Is there such a thing as Christian horror?

I just finished reading the 2nd Edition of Coach’s Midnight Diner, an anthology of “hardboiled horror, crime, and paranormal fiction with a Christian slant”.

I was mostly reading it because my boyfriend has a story in the anthology. But I’d heard of this anthology before. I remembered being impressed by their submission guidelines. Most Christian magazines and anthologies are way less forgiving of profanity, sex and violence in the stories they publish than, say, the authors of the Bible (to pick a completely random example). So I was heartened to read that it wasn’t really an issue for them; I think the guidelines said something along the lines of “God’s not a pussy, and neither are we.”

They’ve, um, changed it since to something less crude. (“This is not Guidposts or your Sunday School quarterly.”) But I still approve. The first anthology they put out was subtitled “The Jesus vs. Cthulhu Edition”, further evidence that the editors have a sense of humor.

The one I read was “The Back From the Dead Edition.” Some of my favorite stories: “Flowers for Shelly”, by Greg Mitchell, was possibly the most memorable story in the anthology, with the best description I’ve ever read of a first person narrator who turns into a mindless zombie during the zombie apocalypse. Jerry Gordon’s “9th Ward” was also memorably creepy, very short, but with a twist ending that I didn’t see coming. I’d be amiss not to mention Donald’s story (for which he used the byline D.S. Crankshaw), “The Office of Second Chances.” I don’t claim to be offering an objective opinion here, but it was one of my favorite stories in the anthology; it’s probably the most humorous story, with its send-ups of action/thriller cliches and Lovecraftian horrors from beyond time. I also liked Maggie Stiefvater’s “The Denial” (about a demon who falls in love with a human woman, and finds some kind of redemption), Daniel G. Keohane’s “Box” (about a victim of child trafficking) and “Small Accidents of God”, by Virginia Hernandez (a teenage girl is unnerved by the menacing shadows she can see hovering around other people, and hopes that “getting the Spirit” will make them go away).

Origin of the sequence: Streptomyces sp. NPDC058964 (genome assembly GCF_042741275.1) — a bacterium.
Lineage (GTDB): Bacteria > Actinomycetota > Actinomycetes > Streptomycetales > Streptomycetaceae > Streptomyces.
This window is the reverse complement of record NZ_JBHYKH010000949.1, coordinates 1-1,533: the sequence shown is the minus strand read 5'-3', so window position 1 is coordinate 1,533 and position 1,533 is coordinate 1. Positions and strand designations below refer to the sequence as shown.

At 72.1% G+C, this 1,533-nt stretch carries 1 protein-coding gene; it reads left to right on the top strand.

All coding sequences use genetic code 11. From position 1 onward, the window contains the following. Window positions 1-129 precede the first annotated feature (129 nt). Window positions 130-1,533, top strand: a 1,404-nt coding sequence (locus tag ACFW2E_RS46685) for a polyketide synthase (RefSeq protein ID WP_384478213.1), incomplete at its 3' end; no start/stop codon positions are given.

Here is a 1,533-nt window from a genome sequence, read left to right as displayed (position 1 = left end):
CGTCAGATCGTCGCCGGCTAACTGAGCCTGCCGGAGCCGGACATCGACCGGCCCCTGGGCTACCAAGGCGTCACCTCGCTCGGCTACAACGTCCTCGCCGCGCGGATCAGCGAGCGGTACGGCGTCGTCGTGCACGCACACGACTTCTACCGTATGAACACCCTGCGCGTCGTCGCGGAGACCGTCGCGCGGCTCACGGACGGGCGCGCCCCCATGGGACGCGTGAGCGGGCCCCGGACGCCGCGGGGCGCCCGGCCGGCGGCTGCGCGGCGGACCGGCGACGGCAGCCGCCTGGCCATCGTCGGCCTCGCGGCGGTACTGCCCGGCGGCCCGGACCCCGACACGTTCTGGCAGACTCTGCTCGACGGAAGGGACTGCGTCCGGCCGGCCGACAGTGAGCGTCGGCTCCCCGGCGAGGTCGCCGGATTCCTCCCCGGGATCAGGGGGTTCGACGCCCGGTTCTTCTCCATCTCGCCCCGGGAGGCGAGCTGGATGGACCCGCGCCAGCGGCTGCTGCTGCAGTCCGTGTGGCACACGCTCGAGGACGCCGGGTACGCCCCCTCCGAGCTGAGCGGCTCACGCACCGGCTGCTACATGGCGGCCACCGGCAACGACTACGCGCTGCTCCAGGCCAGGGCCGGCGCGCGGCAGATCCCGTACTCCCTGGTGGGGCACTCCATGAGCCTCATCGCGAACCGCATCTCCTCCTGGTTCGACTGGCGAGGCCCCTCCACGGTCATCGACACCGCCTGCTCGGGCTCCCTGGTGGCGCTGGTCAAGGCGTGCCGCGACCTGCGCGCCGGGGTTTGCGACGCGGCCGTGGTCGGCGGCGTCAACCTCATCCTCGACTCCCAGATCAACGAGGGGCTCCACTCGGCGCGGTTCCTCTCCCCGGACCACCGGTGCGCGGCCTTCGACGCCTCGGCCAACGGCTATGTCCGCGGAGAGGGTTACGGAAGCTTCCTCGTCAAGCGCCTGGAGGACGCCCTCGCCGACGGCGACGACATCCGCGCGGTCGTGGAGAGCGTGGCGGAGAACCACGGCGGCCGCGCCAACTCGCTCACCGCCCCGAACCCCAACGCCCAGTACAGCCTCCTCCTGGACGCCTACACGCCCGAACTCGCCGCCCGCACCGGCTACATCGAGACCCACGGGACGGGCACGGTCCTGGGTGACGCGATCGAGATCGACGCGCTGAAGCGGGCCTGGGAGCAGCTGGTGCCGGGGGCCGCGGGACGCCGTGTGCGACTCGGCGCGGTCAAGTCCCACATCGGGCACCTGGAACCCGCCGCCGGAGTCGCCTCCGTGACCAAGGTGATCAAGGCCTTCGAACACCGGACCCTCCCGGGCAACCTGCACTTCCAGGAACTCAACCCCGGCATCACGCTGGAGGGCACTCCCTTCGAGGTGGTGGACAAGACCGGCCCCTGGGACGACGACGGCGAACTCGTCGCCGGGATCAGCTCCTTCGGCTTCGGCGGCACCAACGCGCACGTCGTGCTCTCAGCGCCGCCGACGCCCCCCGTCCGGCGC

One thing that the anthology got me thinking about is whether there can even be such a thing as Christian horror. I’m not talking about the window dressing of horror, the zombies and demons and serial killers and such. What I mean is that many critics seem to be arguing that one of the essential features of horror fiction is, at its core, a sense that everything is meaningless. That there’s no underlying purpose to our lives, or to life in general; or if there is, then the mind behind that purpose (if there is such a mind) does not wish us well. Most Christians would agree, I think, that this worldview is antithetical to the essential doctrines of Christianity.

I realize that Coach’s Midnight Diner doesn’t limit itself to horror fiction. But having read the anthology didn’t do much to convince me that there is such a thing as Christian horror. Most of the best stories were neither horror, nor particularly Christian (I don’t mean that they were anti-Christian, just that Christianity wasn’t relevant to the story). Some were one, but not the other. Even stories with horrific or frightening elements often ended on too much of a redemptive note to seem true to the grim and hopeless horror aesthetic.

I think one of the reasons I especially liked “Flowers for Shelly”, though, is that it did a better job than any of the other stories at walking the line between Christian faith (the first person narrator who turns into a zombie is a devout Christian, and of course there’s the question of how God could allow a zombie apocalypse to happen to good people), and grim hopelessness (perhaps there’s a purpose, but the zombified protagonist isn’t going to find out what it is). It’s also a bleakly funny story.

Of course, on the other hand, the Bible itself can be pretty horrific, and not just in window trappings (“I have seen all the works that are done under the sun; and, behold, all is vanity and vexation of spirit,” as the author of Ecclesiastes tells us). I’d argue that if you read the entire book, the horrific bits are just local minima (to use a scientific analogy); overall, there’s a purpose. Not necessarily for individual lives, though. People die without ever seeing the redemption that they’d hoped for.

So I guess I don’t have an answer to my own question. One thing I do know, though; every so often while I’m typing up a blog post, it auto-saves and tells me how many words I’ve written so far; and for an awfully long time while I was writing this post, the word count was 666.

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10 Responses to Is there such a thing as Christian horror?

  1. Donald says: